The Memphis Grizzlies are in something of a pickle. The team’s offense is desperate for space like a claustrophobic elephant in a matchbox, with its best outside shooters either hurt (Quincy Pondexter) or stretched so thin it’s a miracle they’re still intact (Mike Miller). However, they can’t afford to blindly push its chips towards the offensive side of the table. Not when the successful identity Memphis has cultivated over the past few years consists of a dense defensive nucleus, Grit and Grind intricately intertwined and creating the necessary pull to keep countless individual pieces in orbit.
That delicate balance has been disturbed by some combination of the replacement of Coach Lionel Hollins, Marc Gasol’s MCL injury and plain old erosion, leaving a former defensive juggernaut stranded on a dreadful 105 points allowed per 100 possessions. Gasol, reportedly cleared for light practice (penultimate paragraph), should return soon and lead to some kind of recovery, but the Grizzlies’ defensive issues this season existed before he went down, and cores much more promising than this one have collapsed when facing lesser wins.
Facing the need to solidify the edges around a center that may be irreversibly broken, the Grizzlies have decided to sustain the current model at least one more year, with salvation costing one Jerryd Bayless and coming in the form of Courtney Lee. The Idea of Courtney Lee is perfect for just this kind of situation: a 38.7% career three point shooter (not to mention a whopping and presumably flukey 44.2% so far this season), he gives Memphis a much needed outside threat, defends well enough to fit the core ideals, can add athleticism and professionalism to your backcourt and might be able to handle the ball in a pinch if need be (and with Nick Calathes as primary backup point guard, it need be).
The issue is that Courtney Lee isn’t The Idea of Courtney Lee. He’s not far off – maybe 80% or so, depending on your measuring methods – but he’s not quite there. And the ratio crosses all categories. Yes, he’s a good three point shooter, but too few of his shots come from outside the arc to lift his True Shooting percentage to much beyond slightly above average (again, strong start to 2013-14 nonwithstanding). He defends well, but is not elite. He’s athletic, but has never been able to translate that into a high free throw rate. He looks like a potential emergency ball handler, but struggles to create for himself or for others, and has only once had an assist rate that was higher than his turnover rate.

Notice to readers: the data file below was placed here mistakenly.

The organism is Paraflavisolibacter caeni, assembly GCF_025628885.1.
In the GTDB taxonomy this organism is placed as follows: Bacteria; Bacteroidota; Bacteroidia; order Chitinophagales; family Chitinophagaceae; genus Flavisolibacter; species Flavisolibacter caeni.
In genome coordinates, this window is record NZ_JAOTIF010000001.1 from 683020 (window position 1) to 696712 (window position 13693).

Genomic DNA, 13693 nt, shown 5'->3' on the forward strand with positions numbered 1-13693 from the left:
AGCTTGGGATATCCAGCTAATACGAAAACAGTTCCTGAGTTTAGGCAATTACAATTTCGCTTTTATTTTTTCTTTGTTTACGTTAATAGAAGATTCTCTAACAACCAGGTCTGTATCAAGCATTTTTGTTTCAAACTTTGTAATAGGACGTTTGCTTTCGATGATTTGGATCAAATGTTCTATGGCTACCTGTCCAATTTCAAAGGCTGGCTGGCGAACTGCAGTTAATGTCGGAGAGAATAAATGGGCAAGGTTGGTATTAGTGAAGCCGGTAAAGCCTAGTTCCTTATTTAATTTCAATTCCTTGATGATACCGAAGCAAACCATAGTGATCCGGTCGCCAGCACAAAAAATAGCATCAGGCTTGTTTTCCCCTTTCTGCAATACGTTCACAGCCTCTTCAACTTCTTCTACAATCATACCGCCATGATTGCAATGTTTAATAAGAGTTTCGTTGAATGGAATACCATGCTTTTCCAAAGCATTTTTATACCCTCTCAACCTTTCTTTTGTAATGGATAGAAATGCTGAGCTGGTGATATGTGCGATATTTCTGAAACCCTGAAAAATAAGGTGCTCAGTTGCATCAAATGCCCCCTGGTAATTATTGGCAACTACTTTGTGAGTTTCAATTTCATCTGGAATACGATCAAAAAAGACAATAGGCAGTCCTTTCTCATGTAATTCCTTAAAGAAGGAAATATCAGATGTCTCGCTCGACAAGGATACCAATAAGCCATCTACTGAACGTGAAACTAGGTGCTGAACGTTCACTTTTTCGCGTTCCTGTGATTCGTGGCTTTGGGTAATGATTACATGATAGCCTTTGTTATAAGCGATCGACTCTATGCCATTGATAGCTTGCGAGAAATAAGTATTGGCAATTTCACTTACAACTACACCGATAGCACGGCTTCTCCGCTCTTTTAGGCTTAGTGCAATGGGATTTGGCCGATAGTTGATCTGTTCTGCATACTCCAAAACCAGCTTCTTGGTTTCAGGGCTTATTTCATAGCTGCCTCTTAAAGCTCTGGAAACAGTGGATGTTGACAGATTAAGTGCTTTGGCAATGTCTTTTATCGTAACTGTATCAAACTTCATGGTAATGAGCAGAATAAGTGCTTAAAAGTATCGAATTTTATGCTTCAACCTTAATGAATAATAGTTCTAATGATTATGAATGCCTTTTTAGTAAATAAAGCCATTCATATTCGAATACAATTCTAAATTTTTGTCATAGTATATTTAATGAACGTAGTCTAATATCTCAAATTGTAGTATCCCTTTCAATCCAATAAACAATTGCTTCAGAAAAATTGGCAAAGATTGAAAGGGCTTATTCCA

The Idea of Courtney Lee is a desirable NBA master key: while too small to matter independently and too generic to be irreplaceable, his perfectly defined ridges nonetheless fit anywhere, opening up hallways of possibilities. The real Courtney Lee is 80% of that; he fits in most spots, but not quite snugly enough to successfully twist in the keyhole.
The Memphis Grizzlies are set to become the 4th team in just under 5 years to trade for The Idea of Courtney Lee and to receive Courtney Lee instead. The whopping ratio is perfectly fitting for said dissonance. The Idea of Courtney Lee is an eminently popular sales pitch, ever a slight step ahead of the actual, real life version. It was true for the 2009 Nets, who were looking for a sophomore fresh off starting in the NBA Finals and got a 24 year old who was asked to fill a poorly defined roll in a non-existent system. It was true for the 2010 Rockets, who grabbed an asset in their asset grabbing heyday and ended up trading it for 3 players they immediately waived and the rights to 2 they never brought over. It was true for the 2012 Celtics, who were looking for the final peg in the Battleship and ended up with just another block in the collapsing Jenga tower. And it will likely be true for these turn-of-the-calendar Grizz, hanging on for dear life and hoping Courtney Lee can be the grappeling hook. It will likely be true once again for another shopper in the near future. The Idea of Courtney Lee is flawless, if not by its own power, than by the role it is destined to fill.
Courtney Lee is not flawless. It’s hardly his fault, and it’s an unfair burden to carry. Lee has done nothing over the course of his career to squander his potential. On the contrary: his NBA story counts as a dream scenario for most 22nd picks. But The Idea of Courtney Lee just happens to be the rare type of potential that evolves over time, condemning him to inadvertent underachievement. As long as The Idea of Courtney Lee continues to exist, trading for it will always be in demand, and trading Courtney Lee away will always be in supply, creating a perpetuum mobile of a market. Like a ripple in the time-space continuum that randomly opens and closes whenever or wherever, so too does the perceived market inefficiency of The Idea of Courtney Lee randomly reveal itself around the NBA trade market.